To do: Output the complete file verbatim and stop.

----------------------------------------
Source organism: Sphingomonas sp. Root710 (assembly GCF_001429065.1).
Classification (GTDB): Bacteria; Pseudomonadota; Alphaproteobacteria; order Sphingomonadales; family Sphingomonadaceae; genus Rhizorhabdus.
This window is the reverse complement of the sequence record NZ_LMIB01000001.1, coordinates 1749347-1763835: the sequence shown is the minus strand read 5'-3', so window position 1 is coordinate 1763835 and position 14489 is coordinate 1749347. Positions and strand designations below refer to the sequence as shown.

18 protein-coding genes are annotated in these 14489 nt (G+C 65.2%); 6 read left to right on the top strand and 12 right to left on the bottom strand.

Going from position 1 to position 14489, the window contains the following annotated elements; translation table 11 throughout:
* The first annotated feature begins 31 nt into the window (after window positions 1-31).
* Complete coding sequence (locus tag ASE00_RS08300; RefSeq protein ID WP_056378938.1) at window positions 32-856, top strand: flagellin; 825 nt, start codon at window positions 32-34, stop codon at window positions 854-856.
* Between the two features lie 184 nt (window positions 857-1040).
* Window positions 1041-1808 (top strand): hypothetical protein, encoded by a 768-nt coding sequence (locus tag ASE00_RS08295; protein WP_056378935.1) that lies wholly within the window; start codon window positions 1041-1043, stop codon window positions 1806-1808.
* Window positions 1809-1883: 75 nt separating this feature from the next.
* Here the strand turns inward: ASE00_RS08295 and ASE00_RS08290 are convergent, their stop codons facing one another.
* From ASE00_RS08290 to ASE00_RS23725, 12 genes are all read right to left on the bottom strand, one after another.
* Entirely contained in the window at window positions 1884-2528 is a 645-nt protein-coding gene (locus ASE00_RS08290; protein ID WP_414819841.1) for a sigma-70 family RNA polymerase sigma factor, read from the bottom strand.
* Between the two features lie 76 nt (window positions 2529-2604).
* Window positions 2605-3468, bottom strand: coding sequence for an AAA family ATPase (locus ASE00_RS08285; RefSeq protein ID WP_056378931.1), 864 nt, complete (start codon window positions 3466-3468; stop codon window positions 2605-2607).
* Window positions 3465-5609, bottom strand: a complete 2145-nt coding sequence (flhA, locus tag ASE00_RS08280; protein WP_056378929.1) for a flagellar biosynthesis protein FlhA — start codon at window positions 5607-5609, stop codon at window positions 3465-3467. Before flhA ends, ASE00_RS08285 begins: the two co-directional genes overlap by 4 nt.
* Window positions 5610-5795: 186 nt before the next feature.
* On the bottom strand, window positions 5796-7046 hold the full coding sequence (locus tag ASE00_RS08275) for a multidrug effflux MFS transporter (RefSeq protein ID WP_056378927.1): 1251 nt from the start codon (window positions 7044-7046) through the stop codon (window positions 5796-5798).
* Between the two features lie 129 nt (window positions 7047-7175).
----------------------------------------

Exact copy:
Source organism: Sphingomonas sp. Root710 (assembly GCF_001429065.1).
Classification (GTDB): Bacteria; Pseudomonadota; Alphaproteobacteria; order Sphingomonadales; family Sphingomonadaceae; genus Rhizorhabdus.
This window is the reverse complement of the sequence record NZ_LMIB01000001.1, coordinates 1749347-1763835: the sequence shown is the minus strand read 5'-3', so window position 1 is coordinate 1763835 and position 14489 is coordinate 1749347. Positions and strand designations below refer to the sequence as shown.

18 protein-coding genes are annotated in these 14489 nt (G+C 65.2%); 6 read left to right on the top strand and 12 right to left on the bottom strand.

Going from position 1 to position 14489, the window contains the following annotated elements; translation table 11 throughout:
* The first annotated feature begins 31 nt into the window (after window positions 1-31).
* Complete coding sequence (locus tag ASE00_RS08300; RefSeq protein ID WP_056378938.1) at window positions 32-856, top strand: flagellin; 825 nt, start codon at window positions 32-34, stop codon at window positions 854-856.
* Between the two features lie 184 nt (window positions 857-1040).
* Window positions 1041-1808 (top strand): hypothetical protein, encoded by a 768-nt coding sequence (locus tag ASE00_RS08295; protein WP_056378935.1) that lies wholly within the window; start codon window positions 1041-1043, stop codon window positions 1806-1808.
* Window positions 1809-1883: 75 nt separating this feature from the next.
* Here the strand turns inward: ASE00_RS08295 and ASE00_RS08290 are convergent, their stop codons facing one another.
* From ASE00_RS08290 to ASE00_RS23725, 12 genes are all read right to left on the bottom strand, one after another.
* Entirely contained in the window at window positions 1884-2528 is a 645-nt protein-coding gene (locus ASE00_RS08290; protein ID WP_414819841.1) for a sigma-70 family RNA polymerase sigma factor, read from the bottom strand.
* Between the two features lie 76 nt (window positions 2529-2604).
* Window positions 2605-3468, bottom strand: coding sequence for an AAA family ATPase (locus ASE00_RS08285; RefSeq protein ID WP_056378931.1), 864 nt, complete (start codon window positions 3466-3468; stop codon window positions 2605-2607).
* Window positions 3465-5609, bottom strand: a complete 2145-nt coding sequence (flhA, locus tag ASE00_RS08280; protein WP_056378929.1) for a flagellar biosynthesis protein FlhA — start codon at window positions 5607-5609, stop codon at window positions 3465-3467. Before flhA ends, ASE00_RS08285 begins: the two co-directional genes overlap by 4 nt.
* Window positions 5610-5795: 186 nt before the next feature.
* On the bottom strand, window positions 5796-7046 hold the full coding sequence (locus tag ASE00_RS08275) for a multidrug effflux MFS transporter (RefSeq protein ID WP_056378927.1): 1251 nt from the start codon (window positions 7044-7046) through the stop codon (window positions 5796-5798).
* Between the two features lie 129 nt (window positions 7047-7175).